Male Privilege and Other Yarns

I appreciate the older folk. Just stick me in the car with them for a few hours, and I am like a cat basking at a sun-filled window. Not only do they have decades of accumulated wisdom, but they have the freedom to give reign to their throats and ‘say what they wanna’ without the prospect of being chastised.

In particular, I know this old couple who rock the classic style—in life and fashion. They are always dressed outrageously well, matching colors, of course. Their ideologies are old-school, too. While meeting with a group of tense, unmarried twenty and thirty-somethings, the wife once gave us a stern talking to about our irrational hesitations with the opposite sex. For a woman who had been married for over forty years, she was flabbergasted at our reservations about dating and marriage. To her, we were all too afraid of being hurt, so we were all clamoring after the ideal mate, and completely terrified of the real thing in front of us. She made it clear that the risk of being hurt, the fights, the pain were all things that came with marriage, even happy ones; they were not something you could avoid.

While I just wanted to say, “I have a right to be afraid. I don’t WANT to marry a crazy!”, it got me thinking. Where did we learn this deep distrust of each other? What made women fear men and men fear women? And, for the record, is “crazy” simply another term for “not like me”–i.e. someone who thinks, acts, communicates, and feels differently than me? Gender happens to be one of the sharpest demarcations among humans, but other generations seemed to accept it, move on, and work it out, right?

Feminism, patriarchies, the social phenomenon of male privilege, women’s rights, these are all issues that are not new to my generation. People would say today that women (in this country at least) have never been treated better, while others would say that there are still gaping holes. Even now, we hear breaking stories on the rape culture that has taken hold of young people and how women are still lagging behind in pay when compared to their male counterparts. While it is not my way to get involved in social movements or politics, I am a pattern-finder, and it is not hard to see how this Male/Female Fear has been raging among us since…well, forever. The difference is that previous generations had less freedom to rebel against the establishment.

As always, we can turn to the artists of the time to provide this rebellion. The poets and authors of the past have always seemed to us to be “ahead of their time” when it comes to social issues like this. We also have many talented writers today who can write about how deep-seated fear, oppression, and demeaning behavior exists between the sexes on a personal and a societal level.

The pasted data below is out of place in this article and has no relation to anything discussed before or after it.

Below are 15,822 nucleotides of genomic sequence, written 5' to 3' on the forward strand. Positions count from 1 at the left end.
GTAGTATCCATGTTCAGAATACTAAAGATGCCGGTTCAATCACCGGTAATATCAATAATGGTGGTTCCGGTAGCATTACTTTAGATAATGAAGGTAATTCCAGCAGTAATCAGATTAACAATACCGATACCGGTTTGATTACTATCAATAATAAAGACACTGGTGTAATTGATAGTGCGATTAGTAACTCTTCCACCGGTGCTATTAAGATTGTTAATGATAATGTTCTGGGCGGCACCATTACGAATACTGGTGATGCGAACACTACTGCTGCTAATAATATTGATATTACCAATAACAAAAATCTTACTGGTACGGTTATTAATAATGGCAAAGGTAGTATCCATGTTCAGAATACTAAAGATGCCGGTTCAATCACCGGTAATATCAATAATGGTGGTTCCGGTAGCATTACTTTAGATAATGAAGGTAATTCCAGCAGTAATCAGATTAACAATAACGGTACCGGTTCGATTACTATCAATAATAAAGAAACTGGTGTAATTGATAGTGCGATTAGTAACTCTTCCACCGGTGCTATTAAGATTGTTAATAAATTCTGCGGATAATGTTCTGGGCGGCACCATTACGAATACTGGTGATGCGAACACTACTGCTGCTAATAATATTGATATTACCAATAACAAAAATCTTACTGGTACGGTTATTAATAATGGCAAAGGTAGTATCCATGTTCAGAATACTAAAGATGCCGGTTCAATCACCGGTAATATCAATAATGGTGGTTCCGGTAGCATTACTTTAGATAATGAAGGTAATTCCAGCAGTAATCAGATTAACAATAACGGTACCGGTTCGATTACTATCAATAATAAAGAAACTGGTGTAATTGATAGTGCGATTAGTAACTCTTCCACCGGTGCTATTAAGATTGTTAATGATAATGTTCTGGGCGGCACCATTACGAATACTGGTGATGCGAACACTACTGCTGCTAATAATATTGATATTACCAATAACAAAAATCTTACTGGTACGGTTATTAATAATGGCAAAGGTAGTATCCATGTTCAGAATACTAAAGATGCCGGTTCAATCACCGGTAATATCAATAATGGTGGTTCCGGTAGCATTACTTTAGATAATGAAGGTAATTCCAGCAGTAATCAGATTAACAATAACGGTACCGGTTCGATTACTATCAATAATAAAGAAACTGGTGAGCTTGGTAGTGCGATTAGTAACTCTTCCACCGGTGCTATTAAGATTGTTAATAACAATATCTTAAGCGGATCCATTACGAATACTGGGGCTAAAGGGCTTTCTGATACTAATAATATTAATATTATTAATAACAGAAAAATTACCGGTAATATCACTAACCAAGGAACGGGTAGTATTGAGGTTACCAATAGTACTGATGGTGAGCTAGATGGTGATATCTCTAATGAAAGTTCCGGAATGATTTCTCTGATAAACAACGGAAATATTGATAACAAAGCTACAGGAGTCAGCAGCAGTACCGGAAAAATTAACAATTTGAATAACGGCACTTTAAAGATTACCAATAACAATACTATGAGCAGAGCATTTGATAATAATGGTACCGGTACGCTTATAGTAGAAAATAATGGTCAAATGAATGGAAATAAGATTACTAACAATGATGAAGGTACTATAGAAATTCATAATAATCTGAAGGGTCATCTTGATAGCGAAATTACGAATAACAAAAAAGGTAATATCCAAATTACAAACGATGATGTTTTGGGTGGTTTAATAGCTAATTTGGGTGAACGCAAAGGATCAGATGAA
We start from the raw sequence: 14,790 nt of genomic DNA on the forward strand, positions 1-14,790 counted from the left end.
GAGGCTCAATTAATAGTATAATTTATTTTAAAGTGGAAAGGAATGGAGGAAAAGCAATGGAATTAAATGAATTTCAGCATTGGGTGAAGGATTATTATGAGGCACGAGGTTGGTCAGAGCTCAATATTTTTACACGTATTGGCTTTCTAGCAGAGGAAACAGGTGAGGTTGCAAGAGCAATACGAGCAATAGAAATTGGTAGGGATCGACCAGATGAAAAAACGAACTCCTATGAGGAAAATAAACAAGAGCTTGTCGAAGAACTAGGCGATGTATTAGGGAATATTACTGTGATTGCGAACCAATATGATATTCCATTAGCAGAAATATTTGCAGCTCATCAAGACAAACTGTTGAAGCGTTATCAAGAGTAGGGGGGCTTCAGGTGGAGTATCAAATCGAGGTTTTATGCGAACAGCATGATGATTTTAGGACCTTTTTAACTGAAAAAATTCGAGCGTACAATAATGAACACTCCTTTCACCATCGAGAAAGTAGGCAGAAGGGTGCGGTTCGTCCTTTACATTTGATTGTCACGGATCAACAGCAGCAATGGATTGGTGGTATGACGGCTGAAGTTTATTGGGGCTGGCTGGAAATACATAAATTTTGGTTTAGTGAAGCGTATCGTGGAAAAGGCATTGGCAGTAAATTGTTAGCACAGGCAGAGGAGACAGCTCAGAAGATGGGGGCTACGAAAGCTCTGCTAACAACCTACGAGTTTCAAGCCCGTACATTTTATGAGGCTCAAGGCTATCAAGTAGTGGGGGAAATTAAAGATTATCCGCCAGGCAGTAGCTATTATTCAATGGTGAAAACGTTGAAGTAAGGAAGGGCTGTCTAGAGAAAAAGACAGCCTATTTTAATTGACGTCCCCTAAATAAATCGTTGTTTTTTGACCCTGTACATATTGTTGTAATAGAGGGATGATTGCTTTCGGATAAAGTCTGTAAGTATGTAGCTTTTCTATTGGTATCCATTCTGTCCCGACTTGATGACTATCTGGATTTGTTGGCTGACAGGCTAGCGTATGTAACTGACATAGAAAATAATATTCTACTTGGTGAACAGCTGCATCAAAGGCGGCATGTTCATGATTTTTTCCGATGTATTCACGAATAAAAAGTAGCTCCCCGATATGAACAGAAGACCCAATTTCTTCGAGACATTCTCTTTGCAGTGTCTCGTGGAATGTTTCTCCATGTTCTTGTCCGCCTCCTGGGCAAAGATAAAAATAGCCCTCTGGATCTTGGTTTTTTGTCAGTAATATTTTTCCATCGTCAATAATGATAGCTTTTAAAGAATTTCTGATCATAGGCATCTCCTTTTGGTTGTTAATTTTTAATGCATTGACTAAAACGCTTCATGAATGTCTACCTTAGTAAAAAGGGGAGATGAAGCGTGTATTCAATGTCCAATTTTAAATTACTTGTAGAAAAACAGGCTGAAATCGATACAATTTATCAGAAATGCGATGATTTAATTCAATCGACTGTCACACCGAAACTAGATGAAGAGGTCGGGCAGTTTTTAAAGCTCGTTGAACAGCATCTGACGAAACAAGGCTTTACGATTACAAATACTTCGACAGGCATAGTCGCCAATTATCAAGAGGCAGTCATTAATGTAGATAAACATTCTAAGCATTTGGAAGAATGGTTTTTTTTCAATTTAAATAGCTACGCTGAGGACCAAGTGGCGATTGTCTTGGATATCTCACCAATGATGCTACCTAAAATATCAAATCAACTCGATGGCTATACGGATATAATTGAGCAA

I am always reading many things at once, but I was a bit surprised to find a link between a Shakespeare play I was reading, “A Winter’s Tale,” and a wonderfully piercing short story by Steve Yarbrough called “The Rest of Her Life.” (By the way, these two authors are obviously male.  Even though these men might not have termed themselves as feminists, they were sensitive to the reality of the society they lived in and portrayed it in a moving, bluntly realistic, but not moralizing, way.)

In both stories, men and women are both living in male-dominated societies that adversely affects both women and men, although Shakespeare was writing in the early 1600s and Yarbrough published his story in 1998. For those not familiar with Shakespeare’s “A Winter’s Tale,” it is about a king who becomes manically convinced that his wife is cheating on him with his best friend. In Shakespeare’s day, men were obsessed about the chastity of the women around them, not only for emotional reasons, but because of financial ones; their money, their lineage, their legacy all depended on knowing that their kids were really their kids. If that was not bad enough, this king used his power and authority to terrorize his (innocent) wife, threatening to murder her for treason after putting her in prison and leaving their newborn daughter to die. By the time he discovers she is innocent, he has lost everything (and it’s only through the grace of the play that he is allowed to recover). I.e., the abuse of male power at its worst.